FIG. 1 is a side elevational view of a motorcycle powered by an internal combustion engine having a fuel injection system constructed in accordance with an embodiment of the invention.
FIG. 2 is an enlarged side elevational view of the motorcycle showing the engine.
FIG. 3 is a cross-sectional view taken along the line 3--3 of FIG. 2.
FIG. 4 is a cross-sectional view taken along the line 4--4 of FIG. 2 and shows the drive for the fuel pump and a balancer shaft for the engine.
Referring now in detail to the drawings and initially primarily to FIG. 1, a motorcycle constructed in accordance with an embodiment of the invention is identified generally by the reference numeral 11. The invention is described in conjunction with a motorcycle 11 because the invention, although it relates to a fuel injection system for an internal combustion engine, has particular utility in conjunction with vehicles powered by internal combustion engines such as motorcycles. Also, in the illustrated embodiment, the invention is depicted in conjunction with a two-cycle crankcase compression internal combustion engine, although it has other utility, and such engines are normally utilized for the power plants in motorcycles. The invention also has particular advantage in providing a very compact pump drive arrangement for an injection system and compactness is of extreme importance in connection with compact vehicles such as motorcycles. However, and as will be readily apparent to those skilled in the art, the invention has utility in conjunction other applications for internal combustion engines and in engines of other types than two-cycle crankcase compression engines.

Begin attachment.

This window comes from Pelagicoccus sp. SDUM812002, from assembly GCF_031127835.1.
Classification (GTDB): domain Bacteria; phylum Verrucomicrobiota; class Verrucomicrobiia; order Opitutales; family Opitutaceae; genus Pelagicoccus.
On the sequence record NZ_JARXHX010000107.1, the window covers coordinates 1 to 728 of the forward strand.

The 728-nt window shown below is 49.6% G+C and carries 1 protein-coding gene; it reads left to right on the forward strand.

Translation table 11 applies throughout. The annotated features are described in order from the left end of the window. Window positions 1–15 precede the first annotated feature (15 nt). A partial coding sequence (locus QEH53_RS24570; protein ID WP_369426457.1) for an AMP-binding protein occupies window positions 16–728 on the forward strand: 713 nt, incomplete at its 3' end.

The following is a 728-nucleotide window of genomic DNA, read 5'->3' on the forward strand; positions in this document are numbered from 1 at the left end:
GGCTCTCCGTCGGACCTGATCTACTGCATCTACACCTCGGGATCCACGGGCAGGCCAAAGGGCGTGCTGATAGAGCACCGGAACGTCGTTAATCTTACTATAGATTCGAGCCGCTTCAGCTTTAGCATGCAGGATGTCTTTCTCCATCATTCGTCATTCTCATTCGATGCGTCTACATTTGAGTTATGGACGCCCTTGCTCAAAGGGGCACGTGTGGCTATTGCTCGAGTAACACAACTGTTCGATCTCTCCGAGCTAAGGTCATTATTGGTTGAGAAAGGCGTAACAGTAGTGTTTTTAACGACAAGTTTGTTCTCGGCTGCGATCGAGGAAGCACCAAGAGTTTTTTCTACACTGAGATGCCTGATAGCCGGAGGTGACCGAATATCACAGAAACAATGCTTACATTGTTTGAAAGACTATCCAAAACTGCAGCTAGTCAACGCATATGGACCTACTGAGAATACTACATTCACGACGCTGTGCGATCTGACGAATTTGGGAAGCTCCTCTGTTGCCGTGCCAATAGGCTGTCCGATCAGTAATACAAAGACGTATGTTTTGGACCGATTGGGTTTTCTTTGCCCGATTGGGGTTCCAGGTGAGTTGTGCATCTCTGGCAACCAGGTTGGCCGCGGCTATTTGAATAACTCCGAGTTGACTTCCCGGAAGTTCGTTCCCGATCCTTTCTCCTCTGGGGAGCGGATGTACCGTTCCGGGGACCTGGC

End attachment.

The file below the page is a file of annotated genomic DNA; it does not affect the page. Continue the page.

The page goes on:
The motorcycle 11 is comprised of a frame assembly 12 which is of the welded-up type and which includes a head pipe 13 which journals a front fork 14 for steering movement about a generally vertically extending axis. The front fork 14 includes a suspension system 15 and journals a wheel 16 for rotation at its lower end in a well known manner.
A main frame member 17 extends rearwardly and downwardly from the head pipe 13 and is connected at its rearward end to a further frame member 18. A down tube 19 extends downwardly from the forward lower portion of the head pipe 13 and merges into a lower tube 21 which is connected to the tube 18 at its rear end and toward the rear of the motorcycle. A suspension bracket 22 is affixed thereto and journals a trailing arm 23 for pivotal movement which is controlled by a suspension element (not shown) of a known type. A rear wheel 24 is journaled for rotation at the rear end of the trailing arm 23 in an appropriate and well known manner.
A power plant, indicated generally by the reference numeral 25, is mounted within the frame assembly 12 in an appropriate manner and includes a change speed transmission which drives an output shaft 26 to which a sprocket 27 is affixed. The sprocket 27 drives a chain 28 which, in turn, drives a sprocket 29 affixed to the rear wheel assembly 24 for driving the rear wheel in a well known manner.
The frame assembly 12 further includes a seat rail 31 which extends rearwardly from the lower rear end of the main frame member 17 and which is supported toward its rear end by a seat pillar 32 which is affixed to the frame member 18 adjacent the rear wheel suspension support 22. A seat 33 is supported upon this seat rail 31 and accommodates a rider, as is well known in this art.
A fuel tank 34 is supported by the frame assembly 12 forwardly of the seat 33 and supplies fuel, in a manner which will be described, to the power plant 25.